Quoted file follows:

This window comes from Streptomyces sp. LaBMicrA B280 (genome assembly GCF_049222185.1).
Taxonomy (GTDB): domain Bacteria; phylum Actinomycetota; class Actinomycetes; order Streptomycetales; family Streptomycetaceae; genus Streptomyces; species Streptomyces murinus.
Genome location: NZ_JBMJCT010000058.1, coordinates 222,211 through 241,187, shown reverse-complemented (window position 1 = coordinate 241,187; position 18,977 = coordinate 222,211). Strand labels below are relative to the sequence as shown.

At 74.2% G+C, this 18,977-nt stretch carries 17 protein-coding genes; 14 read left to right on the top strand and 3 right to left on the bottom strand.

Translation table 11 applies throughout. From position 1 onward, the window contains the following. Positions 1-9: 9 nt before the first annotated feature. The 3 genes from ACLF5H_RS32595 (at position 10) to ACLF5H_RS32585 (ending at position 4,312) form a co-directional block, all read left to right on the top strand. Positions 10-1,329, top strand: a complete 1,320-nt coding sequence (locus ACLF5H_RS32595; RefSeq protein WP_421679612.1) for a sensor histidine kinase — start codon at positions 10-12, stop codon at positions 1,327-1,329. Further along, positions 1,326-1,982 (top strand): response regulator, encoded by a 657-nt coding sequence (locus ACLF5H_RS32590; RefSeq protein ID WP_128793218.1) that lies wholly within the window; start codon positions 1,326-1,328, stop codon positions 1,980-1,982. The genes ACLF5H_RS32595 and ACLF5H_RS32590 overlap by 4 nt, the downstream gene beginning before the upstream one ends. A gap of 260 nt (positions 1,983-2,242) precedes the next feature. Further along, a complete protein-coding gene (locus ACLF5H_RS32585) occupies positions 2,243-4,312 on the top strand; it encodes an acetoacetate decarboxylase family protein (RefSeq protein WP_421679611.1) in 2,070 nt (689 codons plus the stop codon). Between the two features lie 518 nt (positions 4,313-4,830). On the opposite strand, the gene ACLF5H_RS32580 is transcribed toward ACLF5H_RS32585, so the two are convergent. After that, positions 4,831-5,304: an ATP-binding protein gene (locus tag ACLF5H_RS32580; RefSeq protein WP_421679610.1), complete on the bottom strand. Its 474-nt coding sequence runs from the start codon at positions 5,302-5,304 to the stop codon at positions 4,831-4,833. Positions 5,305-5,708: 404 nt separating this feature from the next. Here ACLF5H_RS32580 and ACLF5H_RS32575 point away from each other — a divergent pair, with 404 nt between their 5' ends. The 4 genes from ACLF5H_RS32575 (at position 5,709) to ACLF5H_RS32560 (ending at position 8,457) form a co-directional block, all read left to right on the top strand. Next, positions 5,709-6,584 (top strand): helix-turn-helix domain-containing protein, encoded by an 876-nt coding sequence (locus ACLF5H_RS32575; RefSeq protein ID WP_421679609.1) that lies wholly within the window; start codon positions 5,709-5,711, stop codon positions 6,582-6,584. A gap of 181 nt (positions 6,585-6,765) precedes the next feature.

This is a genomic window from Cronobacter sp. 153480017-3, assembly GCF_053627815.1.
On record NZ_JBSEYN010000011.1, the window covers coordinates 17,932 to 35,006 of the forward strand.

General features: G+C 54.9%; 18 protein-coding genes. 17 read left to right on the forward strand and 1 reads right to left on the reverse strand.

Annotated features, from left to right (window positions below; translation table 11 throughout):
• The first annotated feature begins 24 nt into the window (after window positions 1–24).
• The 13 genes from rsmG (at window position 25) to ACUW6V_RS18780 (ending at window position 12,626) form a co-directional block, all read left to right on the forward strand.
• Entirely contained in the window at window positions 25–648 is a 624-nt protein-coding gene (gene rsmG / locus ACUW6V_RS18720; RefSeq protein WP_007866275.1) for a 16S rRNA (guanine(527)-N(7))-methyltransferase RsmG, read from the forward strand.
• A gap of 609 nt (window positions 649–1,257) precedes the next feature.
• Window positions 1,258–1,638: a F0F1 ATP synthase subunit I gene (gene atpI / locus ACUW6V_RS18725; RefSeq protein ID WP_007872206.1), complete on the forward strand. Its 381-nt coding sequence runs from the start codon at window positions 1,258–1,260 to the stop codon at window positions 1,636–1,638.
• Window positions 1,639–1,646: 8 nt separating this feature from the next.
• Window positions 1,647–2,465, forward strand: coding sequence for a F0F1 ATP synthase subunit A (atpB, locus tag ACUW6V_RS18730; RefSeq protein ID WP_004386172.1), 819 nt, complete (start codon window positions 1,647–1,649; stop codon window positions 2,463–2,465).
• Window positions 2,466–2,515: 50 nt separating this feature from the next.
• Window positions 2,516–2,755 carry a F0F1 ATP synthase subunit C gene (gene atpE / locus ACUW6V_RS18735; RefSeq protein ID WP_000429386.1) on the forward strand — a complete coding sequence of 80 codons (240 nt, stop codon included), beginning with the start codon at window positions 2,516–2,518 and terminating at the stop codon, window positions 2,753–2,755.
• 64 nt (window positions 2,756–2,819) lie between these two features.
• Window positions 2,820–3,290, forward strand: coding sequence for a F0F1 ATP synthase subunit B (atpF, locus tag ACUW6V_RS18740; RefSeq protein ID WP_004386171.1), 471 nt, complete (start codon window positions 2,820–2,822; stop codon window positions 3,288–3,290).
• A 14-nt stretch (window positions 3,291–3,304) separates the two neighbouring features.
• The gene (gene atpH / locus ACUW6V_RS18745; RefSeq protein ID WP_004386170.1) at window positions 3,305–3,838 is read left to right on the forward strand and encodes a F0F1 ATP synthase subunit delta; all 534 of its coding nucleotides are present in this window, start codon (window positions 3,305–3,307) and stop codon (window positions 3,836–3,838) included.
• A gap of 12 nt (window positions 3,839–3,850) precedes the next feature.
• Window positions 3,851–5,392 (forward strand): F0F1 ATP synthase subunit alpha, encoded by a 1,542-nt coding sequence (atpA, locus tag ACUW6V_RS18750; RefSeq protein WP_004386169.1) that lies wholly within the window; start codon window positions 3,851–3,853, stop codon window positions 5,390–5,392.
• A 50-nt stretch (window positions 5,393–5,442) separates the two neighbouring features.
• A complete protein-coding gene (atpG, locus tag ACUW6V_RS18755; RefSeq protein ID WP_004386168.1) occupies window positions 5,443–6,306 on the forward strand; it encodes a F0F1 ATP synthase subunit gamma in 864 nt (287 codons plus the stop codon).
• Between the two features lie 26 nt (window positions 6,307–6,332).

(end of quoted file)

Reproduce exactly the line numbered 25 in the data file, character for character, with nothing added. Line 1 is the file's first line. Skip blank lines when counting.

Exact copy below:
• A 50-nt stretch (window positions 5,393–5,442) separates the two neighbouring features.